Telecoms Firms Lobby CBN For M-Payment Licence


Amid heightened expectations that the Central Bank of Nigeria (CBN) would commence further issuance of mobile payment licences to prospective companies in June, some operators have begun intense lobbying to ensure that they acquire the requisite licences to provide Mobile Money Transfer and Payment (MMTP) services to the Nigerian populace.

In January, Abayomi Atoloye, acting director, banking operations, CBN, had disclosed that m-payment system would take-off in the country by middle of the year. He said that CBN had received many applications for license to operate m-payment in Nigeria, further adding that the apex bank had set up a policy and oversight unit with the mandate to ensure compliance and recommend modalities for approval of license.

At the forefront, the companies in line for the licenses include: Mobile Media Info Tech Limited (MMIT) led by Jide Akindele; Eartholuem Networks promoted by Bola Adeyinka and Peter Afam Emeleogu; Tagattitude Nigeria led by Femi Akinware; Mtec Communications, a mobile value added services company listed on the Nigerian Stock Exchange (NSE); TXTPAY, Easipay, UBA and GTBank.

Others are Ingres Quality Rollout, a specialised telecom/information technology (IT) service delivery and infrastructure development consulting firm led by Chidiebere Anosike; Pagatech piloted by team of Jay Alabraba, Tayo Oviosu, Aisha Bello and Phillip Uwamurogie as well as Celltrust which is based in Abuja and has Samuel Ucheagha managing its operations.

The Tide learnt that each licensee must meet CBN’s conditions including having minimum paid up capital of N500 million. It was further gathered that some prospective players would be granted provisional approval in June to commence pilot projects to enable the CBN appraise the efficacy of the system using international best practices and standards.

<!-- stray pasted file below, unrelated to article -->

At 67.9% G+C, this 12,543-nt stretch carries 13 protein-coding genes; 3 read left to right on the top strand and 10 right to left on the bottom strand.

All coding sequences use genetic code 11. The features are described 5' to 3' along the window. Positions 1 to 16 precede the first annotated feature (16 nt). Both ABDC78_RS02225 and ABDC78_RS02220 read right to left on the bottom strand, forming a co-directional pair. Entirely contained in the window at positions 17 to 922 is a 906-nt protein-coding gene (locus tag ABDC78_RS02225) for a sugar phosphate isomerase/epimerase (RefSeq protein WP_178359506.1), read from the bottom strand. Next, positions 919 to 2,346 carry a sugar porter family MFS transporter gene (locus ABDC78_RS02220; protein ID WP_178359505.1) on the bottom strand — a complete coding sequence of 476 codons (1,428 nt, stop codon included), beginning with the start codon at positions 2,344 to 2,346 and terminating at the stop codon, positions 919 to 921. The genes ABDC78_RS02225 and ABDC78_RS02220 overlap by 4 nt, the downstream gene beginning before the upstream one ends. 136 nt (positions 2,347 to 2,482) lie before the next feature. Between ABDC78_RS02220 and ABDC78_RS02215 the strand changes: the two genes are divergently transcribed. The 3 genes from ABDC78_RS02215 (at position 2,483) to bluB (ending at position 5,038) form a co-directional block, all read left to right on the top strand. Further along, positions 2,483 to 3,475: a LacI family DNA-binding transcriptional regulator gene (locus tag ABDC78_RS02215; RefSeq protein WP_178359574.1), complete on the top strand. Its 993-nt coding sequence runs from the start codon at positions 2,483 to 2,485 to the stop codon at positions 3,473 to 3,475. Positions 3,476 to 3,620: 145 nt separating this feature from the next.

When the services are rolled out, m-payment would radically transform the manner by which Nigerians make payments for their business transactions with the mobile phone expected to be deployed as the main platform for payments. In addition, with only 22 million bank accounts and less than 10,000 bank branches to cater for 140 million people, m-payments would indeed reach over 80 million mobile subscribers. This would also include people without access to formal financial services in urban and rural areas.

It would be recalled that MoneyBoxAfrica, a mobile savings and payment platform, became the first M–payment licensee in the country in 2009 but is yet to activate the licence. It was however not apparent which m-payment provider would scale through as at press time but there are strong signals that financial institutions would obtain a better share of it.

From all indications, telecom companies have been relegated to the sidelines. Some industry analysts have argued that the CBN’s m-payment guideline favours financial institutions rather than Mobile Network Operators (MNO) in terms of model adoption for service deployment. They further stated that the fear of domination of the sub-sector by MNOs may be responsible for the apex bank’s action.